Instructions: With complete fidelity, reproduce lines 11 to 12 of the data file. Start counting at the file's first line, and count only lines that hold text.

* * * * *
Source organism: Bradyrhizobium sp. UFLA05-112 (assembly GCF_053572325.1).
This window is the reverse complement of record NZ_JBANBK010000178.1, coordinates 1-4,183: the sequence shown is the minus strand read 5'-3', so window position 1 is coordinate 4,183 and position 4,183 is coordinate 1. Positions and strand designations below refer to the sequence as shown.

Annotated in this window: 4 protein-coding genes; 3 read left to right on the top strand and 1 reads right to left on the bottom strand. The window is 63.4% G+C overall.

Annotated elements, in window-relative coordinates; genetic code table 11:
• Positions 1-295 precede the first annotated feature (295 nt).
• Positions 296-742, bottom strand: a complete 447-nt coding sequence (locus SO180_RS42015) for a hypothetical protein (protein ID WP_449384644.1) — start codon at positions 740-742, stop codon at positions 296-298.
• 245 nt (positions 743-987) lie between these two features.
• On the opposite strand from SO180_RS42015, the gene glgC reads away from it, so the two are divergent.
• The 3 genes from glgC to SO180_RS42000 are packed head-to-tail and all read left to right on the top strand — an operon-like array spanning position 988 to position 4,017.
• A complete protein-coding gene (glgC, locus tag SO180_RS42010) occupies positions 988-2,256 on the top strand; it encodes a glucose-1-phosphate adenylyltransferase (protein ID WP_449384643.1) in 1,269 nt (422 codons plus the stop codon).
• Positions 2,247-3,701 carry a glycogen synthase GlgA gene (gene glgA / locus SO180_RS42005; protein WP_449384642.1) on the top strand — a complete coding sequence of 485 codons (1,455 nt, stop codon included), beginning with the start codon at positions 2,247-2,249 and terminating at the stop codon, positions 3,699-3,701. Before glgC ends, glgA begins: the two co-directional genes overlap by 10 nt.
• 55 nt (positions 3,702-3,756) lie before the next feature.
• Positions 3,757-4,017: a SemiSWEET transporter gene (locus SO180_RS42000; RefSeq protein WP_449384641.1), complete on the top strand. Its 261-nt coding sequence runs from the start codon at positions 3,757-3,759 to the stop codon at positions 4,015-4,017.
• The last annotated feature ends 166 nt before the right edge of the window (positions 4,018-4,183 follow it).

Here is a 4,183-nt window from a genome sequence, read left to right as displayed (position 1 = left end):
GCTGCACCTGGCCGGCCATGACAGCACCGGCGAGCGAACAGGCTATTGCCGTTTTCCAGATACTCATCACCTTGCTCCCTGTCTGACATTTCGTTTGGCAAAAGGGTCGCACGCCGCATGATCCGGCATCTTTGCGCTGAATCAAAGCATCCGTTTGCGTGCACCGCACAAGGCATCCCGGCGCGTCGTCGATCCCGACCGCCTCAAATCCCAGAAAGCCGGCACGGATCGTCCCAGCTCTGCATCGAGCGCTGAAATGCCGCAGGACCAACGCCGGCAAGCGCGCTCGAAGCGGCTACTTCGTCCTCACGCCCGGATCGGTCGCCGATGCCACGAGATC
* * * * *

• Positions 2,247-3,701 carry a glycogen synthase GlgA gene (gene glgA / locus SO180_RS42005; protein WP_449384642.1) on the top strand — a complete coding sequence of 485 codons (1,455 nt, stop codon included), beginning with the start codon at positions 2,247-2,249 and terminating at the stop codon, positions 3,699-3,701. Before glgC ends, glgA begins: the two co-directional genes overlap by 10 nt.
• 55 nt (positions 3,702-3,756) lie before the next feature.